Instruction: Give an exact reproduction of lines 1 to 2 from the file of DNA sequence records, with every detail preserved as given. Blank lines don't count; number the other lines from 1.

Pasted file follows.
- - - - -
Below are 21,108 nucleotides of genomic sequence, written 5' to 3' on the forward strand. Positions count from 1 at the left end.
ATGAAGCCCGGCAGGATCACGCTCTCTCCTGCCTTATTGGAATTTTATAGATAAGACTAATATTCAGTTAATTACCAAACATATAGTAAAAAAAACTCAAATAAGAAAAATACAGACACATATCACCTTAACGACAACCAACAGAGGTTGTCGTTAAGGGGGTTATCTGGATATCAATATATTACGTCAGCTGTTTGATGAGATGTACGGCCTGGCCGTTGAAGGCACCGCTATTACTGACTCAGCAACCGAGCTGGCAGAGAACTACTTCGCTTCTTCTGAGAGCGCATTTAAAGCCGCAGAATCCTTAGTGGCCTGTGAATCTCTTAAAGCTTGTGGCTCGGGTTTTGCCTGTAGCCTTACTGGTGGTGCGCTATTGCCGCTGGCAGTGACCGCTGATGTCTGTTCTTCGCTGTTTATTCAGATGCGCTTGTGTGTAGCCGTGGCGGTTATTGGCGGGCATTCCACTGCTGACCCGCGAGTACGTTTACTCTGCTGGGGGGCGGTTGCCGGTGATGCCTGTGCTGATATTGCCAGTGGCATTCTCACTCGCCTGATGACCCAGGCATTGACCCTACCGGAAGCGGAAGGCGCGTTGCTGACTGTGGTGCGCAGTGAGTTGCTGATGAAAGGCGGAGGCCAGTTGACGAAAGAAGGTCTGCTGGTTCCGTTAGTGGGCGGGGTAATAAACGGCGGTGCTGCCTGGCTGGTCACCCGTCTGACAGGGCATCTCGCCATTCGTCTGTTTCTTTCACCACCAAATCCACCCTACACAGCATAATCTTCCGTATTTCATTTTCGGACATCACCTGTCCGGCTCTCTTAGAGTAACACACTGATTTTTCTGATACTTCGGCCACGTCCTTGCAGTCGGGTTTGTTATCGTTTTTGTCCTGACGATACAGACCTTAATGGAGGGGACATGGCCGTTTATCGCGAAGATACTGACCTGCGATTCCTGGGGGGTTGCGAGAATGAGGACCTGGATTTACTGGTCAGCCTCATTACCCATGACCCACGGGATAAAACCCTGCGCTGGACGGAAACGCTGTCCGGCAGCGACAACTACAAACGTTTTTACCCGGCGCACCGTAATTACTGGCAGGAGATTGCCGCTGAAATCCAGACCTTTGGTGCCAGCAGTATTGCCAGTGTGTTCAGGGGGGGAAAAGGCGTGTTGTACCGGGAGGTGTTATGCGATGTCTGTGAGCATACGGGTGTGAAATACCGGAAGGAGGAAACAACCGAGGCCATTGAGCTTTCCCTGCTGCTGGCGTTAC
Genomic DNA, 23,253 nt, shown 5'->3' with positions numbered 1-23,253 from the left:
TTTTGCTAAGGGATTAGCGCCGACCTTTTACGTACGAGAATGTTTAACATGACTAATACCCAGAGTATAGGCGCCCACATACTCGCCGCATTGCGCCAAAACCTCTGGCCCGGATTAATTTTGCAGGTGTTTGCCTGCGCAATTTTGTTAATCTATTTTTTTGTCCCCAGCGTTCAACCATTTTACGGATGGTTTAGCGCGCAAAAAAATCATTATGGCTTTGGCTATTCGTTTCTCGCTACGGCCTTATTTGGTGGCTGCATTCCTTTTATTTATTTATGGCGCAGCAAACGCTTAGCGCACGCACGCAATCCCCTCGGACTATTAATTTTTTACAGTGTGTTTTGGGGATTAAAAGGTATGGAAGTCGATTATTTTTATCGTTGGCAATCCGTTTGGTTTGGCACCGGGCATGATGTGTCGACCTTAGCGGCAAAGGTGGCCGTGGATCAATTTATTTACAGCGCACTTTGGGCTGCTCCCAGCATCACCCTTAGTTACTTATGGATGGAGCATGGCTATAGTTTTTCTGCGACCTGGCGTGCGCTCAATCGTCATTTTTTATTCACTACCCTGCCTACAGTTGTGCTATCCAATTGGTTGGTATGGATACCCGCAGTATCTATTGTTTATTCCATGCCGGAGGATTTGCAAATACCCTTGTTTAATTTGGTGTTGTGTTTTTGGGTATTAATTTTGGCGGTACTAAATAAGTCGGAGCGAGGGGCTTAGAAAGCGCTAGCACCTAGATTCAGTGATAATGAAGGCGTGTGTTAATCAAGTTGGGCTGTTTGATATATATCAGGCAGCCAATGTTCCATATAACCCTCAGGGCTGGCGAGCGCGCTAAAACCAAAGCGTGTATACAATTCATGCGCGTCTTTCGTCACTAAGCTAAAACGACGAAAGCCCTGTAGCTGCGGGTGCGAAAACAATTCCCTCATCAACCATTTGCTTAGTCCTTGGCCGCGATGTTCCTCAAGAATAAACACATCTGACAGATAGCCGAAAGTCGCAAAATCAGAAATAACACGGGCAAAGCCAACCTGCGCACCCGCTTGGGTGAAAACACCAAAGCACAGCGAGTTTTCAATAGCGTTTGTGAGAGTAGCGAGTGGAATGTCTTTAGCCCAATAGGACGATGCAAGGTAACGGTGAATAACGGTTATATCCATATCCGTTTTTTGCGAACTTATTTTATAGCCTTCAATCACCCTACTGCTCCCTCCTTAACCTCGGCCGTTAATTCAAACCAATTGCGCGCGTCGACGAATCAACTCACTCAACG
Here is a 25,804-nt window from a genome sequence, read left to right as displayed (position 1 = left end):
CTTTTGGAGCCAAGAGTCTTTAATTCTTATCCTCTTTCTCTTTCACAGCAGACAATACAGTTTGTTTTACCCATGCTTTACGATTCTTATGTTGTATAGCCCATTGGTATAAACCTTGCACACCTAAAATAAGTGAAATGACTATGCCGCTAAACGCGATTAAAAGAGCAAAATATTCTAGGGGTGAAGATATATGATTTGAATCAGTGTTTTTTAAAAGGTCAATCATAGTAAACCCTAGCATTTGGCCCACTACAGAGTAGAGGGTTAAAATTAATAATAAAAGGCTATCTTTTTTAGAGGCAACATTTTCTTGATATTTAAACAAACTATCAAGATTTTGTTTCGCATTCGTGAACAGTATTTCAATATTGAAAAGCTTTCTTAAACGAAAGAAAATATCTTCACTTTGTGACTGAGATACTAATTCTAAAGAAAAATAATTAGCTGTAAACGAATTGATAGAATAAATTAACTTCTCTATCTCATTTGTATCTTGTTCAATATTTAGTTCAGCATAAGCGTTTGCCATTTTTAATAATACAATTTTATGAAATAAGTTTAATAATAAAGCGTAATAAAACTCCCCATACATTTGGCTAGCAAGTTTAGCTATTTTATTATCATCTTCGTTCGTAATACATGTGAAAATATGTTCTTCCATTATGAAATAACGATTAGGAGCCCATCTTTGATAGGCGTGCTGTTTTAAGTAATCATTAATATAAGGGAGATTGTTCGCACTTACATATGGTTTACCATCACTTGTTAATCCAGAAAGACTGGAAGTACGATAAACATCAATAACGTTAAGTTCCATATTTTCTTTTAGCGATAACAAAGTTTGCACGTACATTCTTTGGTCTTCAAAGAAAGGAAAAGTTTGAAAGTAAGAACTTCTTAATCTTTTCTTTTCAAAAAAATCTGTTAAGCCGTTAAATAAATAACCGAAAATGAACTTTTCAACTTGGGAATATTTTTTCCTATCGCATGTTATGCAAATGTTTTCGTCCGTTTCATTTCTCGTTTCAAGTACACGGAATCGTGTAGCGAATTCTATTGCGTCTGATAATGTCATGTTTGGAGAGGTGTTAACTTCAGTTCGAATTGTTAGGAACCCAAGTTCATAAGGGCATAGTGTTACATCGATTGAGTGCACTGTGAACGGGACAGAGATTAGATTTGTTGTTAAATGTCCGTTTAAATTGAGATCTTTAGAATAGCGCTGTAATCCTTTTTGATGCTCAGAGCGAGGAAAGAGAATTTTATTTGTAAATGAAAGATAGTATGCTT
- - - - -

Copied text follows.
Below are 21,108 nucleotides of genomic sequence, written 5' to 3' on the forward strand. Positions count from 1 at the left end.
ATGAAGCCCGGCAGGATCACGCTCTCTCCTGCCTTATTGGAATTTTATAGATAAGACTAATATTCAGTTAATTACCAAACATATAGTAAAAAAAACTCAAATAAGAAAAATACAGACACATATCACCTTAACGACAACCAACAGAGGTTGTCGTTAAGGGGGTTATCTGGATATCAATATATTACGTCAGCTGTTTGATGAGATGTACGGCCTGGCCGTTGAAGGCACCGCTATTACTGACTCAGCAACCGAGCTGGCAGAGAACTACTTCGCTTCTTCTGAGAGCGCATTTAAAGCCGCAGAATCCTTAGTGGCCTGTGAATCTCTTAAAGCTTGTGGCTCGGGTTTTGCCTGTAGCCTTACTGGTGGTGCGCTATTGCCGCTGGCAGTGACCGCTGATGTCTGTTCTTCGCTGTTTATTCAGATGCGCTTGTGTGTAGCCGTGGCGGTTATTGGCGGGCATTCCACTGCTGACCCGCGAGTACGTTTACTCTGCTGGGGGGCGGTTGCCGGTGATGCCTGTGCTGATATTGCCAGTGGCATTCTCACTCGCCTGATGACCCAGGCATTGACCCTACCGGAAGCGGAAGGCGCGTTGCTGACTGTGGTGCGCAGTGAGTTGCTGATGAAAGGCGGAGGCCAGTTGACGAAAGAAGGTCTGCTGGTTCCGTTAGTGGGCGGGGTAATAAACGGCGGTGCTGCCTGGCTGGTCACCCGTCTGACAGGGCATCTCGCCATTCGTCTGTTTCTTTCACCACCAAATCCACCCTACACAGCATAATCTTCCGTATTTCATTTTCGGACATCACCTGTCCGGCTCTCTTAGAGTAACACACTGATTTTTCTGATACTTCGGCCACGTCCTTGCAGTCGGGTTTGTTATCGTTTTTGTCCTGACGATACAGACCTTAATGGAGGGGACATGGCCGTTTATCGCGAAGATACTGACCTGCGATTCCTGGGGGGTTGCGAGAATGAGGACCTGGATTTACTGGTCAGCCTCATTACCCATGACCCACGGGATAAAACCCTGCGCTGGACGGAAACGCTGTCCGGCAGCGACAACTACAAACGTTTTTACCCGGCGCACCGTAATTACTGGCAGGAGATTGCCGCTGAAATCCAGACCTTTGGTGCCAGCAGTATTGCCAGTGTGTTCAGGGGGGGAAAAGGCGTGTTGTACCGGGAGGTGTTATGCGATGTCTGTGAGCATACGGGTGTGAAATACCGGAAGGAGGAAACAACCGAGGCCATTGAGCTTTCCCTGCTGCTGGCGTTAC